Divide and Conquer

When I was a network engineer, I leveraged a common if perhapsswitch-2064090_1920 inelegant method to troubleshoot a misbehaving, large computer network I referred to as”divide and conquer.” When the network is so contested that it cannot be managed “in-band,” the offending computer must be physically located.

The basic premise of “divide and conquer” was to pick a spot in the “middle” of the network – usually some core device, a switch or a router (which is what we used to call Layer Three switches back in the day), and examine the device. A badly misbehaving network manifested itself in all lights blinking fiercely or, in extreme cases, almost completely solid. The little green LEDs indicated traffic activity. Bad network events often created a saturation of traffic, thereby clogging the network pipe for those trying to do actual work.

The next step was to determine which half of the network contained the source of the activity. Often these core switches / routers had “backbone” connections connecting to two or a few other core switches / routers. In the simple example where the network has three core switches, unplugging one connection will result in one of two actions (usually): the lights will stop blinking ferociously, or they won’t. If they stop their manic dancing, the source of the problem is on that half of the network just unplugged; if not, it exists on the other segment. Repeat the process as best as possible at the downstream device, until the switch that feeds the misbehaving machine is identified.

As I cogitated on the approach to my next novel project, I wondered if  this divide and conquer – a method to traverse the beginning of a broad overview to the details of the subject at hand – could help bridge from concept to details. Sometimes the best way to answer such a question is to limit the thinking and initiate the doing – so I did just that.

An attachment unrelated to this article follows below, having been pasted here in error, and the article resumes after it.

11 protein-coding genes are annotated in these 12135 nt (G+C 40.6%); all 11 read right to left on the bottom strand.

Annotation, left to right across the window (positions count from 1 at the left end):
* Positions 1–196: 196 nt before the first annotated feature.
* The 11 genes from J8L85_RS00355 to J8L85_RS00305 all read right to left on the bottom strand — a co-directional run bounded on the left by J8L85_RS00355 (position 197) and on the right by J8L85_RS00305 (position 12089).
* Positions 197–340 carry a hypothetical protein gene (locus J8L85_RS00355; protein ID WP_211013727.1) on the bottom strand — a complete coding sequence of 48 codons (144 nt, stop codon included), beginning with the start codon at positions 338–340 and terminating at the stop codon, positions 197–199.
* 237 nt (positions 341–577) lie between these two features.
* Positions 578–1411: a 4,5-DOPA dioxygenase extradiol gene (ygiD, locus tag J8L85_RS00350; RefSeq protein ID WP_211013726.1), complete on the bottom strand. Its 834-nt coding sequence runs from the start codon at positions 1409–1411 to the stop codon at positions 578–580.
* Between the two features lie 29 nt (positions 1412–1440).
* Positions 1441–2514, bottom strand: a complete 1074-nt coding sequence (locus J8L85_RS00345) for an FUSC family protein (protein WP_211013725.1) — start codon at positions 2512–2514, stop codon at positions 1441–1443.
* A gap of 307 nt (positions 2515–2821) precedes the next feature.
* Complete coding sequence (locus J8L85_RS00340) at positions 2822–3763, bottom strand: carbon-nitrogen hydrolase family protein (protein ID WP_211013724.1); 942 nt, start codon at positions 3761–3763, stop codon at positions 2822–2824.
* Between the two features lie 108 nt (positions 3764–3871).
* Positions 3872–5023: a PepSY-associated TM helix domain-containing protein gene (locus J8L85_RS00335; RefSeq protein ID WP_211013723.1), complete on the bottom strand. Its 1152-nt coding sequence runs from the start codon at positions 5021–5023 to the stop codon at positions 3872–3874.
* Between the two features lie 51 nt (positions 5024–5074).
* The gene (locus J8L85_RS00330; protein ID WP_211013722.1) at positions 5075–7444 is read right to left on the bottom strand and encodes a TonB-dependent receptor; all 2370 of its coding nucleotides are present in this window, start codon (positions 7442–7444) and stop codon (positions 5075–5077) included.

I started with the basic premise of the book,  not much of a story, but having the elements of an interesting tale – a feel-good journey with a happy ending.  From that I developed three acts quite easily – the description of the problem, the path to resolution, and the new world. Here emerged two more characters: an external antagonist and a supporter. My first round of division, into thirds, had tripled the detail and taken little effort.

At this point I put the theory into practice. I divided each act into two parts, again adding detail to each of the acts but nothing detailed. With six sections, I repeated the process and then began again, with each iteration adding more detail. When I reach the end of the fourth division, I will have twenty-four chapter outlines, a healthy goal but not one that I will limit myself to. Each chapter outline contains two to four scenes.

I haven’t yet completed the fourth division, having finished only through the outline for chapter nine (and approximately 3500 words). Still, I have already found this method to be fruitful in drawing out the creative process. I’m not ready yet to call this method of creating a novel a success, of course – but thus far I see promise. Stay tuned for updates!